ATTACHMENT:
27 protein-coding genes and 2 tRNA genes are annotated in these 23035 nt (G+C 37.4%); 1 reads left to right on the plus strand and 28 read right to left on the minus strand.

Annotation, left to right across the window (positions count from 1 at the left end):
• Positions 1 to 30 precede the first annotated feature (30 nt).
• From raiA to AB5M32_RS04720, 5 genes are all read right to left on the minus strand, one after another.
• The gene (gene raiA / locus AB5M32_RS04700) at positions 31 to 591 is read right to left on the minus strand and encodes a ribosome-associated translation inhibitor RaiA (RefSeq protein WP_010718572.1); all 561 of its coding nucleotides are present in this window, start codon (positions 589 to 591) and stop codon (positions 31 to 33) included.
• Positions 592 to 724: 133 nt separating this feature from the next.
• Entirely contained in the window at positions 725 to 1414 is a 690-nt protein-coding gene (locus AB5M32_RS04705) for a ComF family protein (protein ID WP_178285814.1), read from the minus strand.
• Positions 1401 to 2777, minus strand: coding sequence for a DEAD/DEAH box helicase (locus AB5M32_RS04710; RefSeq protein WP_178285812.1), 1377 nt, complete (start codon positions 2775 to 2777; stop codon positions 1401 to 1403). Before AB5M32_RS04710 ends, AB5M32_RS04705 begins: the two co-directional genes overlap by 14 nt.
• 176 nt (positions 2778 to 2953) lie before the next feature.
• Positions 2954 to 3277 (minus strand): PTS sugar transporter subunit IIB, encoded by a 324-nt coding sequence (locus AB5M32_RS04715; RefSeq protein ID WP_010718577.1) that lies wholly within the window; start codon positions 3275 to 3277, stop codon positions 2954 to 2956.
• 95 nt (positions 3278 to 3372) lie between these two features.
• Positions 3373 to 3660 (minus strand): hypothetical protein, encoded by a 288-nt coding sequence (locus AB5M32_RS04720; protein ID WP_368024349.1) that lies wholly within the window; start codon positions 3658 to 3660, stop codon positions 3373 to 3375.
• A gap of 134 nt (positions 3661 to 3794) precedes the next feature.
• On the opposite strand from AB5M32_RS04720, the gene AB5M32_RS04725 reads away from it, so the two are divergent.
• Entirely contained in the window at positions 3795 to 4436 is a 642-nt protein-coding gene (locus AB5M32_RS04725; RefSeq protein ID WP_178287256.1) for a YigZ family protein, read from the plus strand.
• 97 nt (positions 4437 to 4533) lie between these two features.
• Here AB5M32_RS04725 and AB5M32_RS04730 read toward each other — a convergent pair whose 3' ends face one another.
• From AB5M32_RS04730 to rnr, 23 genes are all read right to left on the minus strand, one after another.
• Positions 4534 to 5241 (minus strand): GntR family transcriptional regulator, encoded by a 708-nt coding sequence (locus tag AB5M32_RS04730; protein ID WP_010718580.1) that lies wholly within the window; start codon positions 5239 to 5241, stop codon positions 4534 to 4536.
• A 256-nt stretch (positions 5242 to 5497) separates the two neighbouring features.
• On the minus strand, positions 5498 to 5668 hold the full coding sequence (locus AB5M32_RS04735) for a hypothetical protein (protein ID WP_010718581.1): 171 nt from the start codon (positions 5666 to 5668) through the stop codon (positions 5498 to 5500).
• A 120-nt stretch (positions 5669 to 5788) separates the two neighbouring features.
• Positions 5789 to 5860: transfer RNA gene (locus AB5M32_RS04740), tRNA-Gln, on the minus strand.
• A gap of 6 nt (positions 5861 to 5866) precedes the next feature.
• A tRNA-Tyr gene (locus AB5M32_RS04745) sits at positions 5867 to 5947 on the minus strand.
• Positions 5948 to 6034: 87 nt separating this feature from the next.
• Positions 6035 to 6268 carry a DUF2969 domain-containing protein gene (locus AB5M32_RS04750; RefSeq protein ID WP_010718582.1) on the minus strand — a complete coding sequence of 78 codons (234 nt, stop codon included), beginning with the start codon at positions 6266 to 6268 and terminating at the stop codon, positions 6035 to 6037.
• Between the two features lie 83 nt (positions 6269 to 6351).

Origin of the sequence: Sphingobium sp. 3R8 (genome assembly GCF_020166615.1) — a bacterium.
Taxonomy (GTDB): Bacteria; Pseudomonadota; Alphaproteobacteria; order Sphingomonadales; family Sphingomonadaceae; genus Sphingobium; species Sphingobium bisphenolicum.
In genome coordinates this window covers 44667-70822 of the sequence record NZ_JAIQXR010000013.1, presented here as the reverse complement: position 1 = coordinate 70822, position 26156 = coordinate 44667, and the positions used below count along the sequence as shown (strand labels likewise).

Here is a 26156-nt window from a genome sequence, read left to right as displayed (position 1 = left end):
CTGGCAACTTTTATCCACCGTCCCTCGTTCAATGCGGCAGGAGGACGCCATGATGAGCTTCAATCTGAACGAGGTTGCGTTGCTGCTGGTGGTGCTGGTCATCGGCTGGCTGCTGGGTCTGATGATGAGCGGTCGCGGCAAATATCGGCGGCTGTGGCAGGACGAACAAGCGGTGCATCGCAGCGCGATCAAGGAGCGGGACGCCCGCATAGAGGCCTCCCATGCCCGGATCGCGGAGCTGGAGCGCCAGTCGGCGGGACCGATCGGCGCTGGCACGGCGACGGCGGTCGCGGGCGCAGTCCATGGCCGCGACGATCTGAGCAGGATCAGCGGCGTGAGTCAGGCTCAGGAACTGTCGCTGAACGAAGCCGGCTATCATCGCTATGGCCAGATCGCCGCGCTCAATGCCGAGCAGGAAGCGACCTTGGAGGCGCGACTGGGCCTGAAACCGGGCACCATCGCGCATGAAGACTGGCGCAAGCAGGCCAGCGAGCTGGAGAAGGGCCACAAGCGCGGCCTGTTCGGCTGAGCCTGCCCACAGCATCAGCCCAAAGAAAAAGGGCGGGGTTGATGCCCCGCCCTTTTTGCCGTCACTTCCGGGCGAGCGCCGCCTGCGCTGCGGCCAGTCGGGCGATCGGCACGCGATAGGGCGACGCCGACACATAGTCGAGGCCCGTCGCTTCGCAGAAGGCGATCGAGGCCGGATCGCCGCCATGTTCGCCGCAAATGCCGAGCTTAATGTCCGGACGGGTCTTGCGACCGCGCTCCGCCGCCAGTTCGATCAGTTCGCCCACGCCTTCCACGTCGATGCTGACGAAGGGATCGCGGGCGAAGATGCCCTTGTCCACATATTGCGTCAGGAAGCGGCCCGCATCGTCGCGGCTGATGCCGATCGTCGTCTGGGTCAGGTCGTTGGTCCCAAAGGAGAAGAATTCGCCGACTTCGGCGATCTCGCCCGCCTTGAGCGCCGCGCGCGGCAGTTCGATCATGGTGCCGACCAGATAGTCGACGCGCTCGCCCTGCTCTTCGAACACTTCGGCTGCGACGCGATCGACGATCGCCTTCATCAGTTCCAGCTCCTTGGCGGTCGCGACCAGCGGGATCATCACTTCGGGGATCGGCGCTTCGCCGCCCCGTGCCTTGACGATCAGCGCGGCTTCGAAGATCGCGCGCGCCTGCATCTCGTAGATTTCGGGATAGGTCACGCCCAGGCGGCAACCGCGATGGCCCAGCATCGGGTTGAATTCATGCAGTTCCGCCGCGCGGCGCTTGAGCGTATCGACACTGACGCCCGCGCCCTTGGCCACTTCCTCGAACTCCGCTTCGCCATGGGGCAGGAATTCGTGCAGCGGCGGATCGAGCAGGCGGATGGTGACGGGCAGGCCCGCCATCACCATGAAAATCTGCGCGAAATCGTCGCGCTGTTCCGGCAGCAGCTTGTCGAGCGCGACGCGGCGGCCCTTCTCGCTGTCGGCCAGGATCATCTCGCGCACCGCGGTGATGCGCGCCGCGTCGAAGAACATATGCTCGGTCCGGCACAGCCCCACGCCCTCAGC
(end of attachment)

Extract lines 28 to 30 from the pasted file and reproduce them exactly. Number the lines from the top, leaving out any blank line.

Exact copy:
• Between the two features lie 83 nt (positions 6269 to 6351).

Origin of the sequence: Sphingobium sp. 3R8 (genome assembly GCF_020166615.1) — a bacterium.
Taxonomy (GTDB): Bacteria; Pseudomonadota; Alphaproteobacteria; order Sphingomonadales; family Sphingomonadaceae; genus Sphingobium; species Sphingobium bisphenolicum.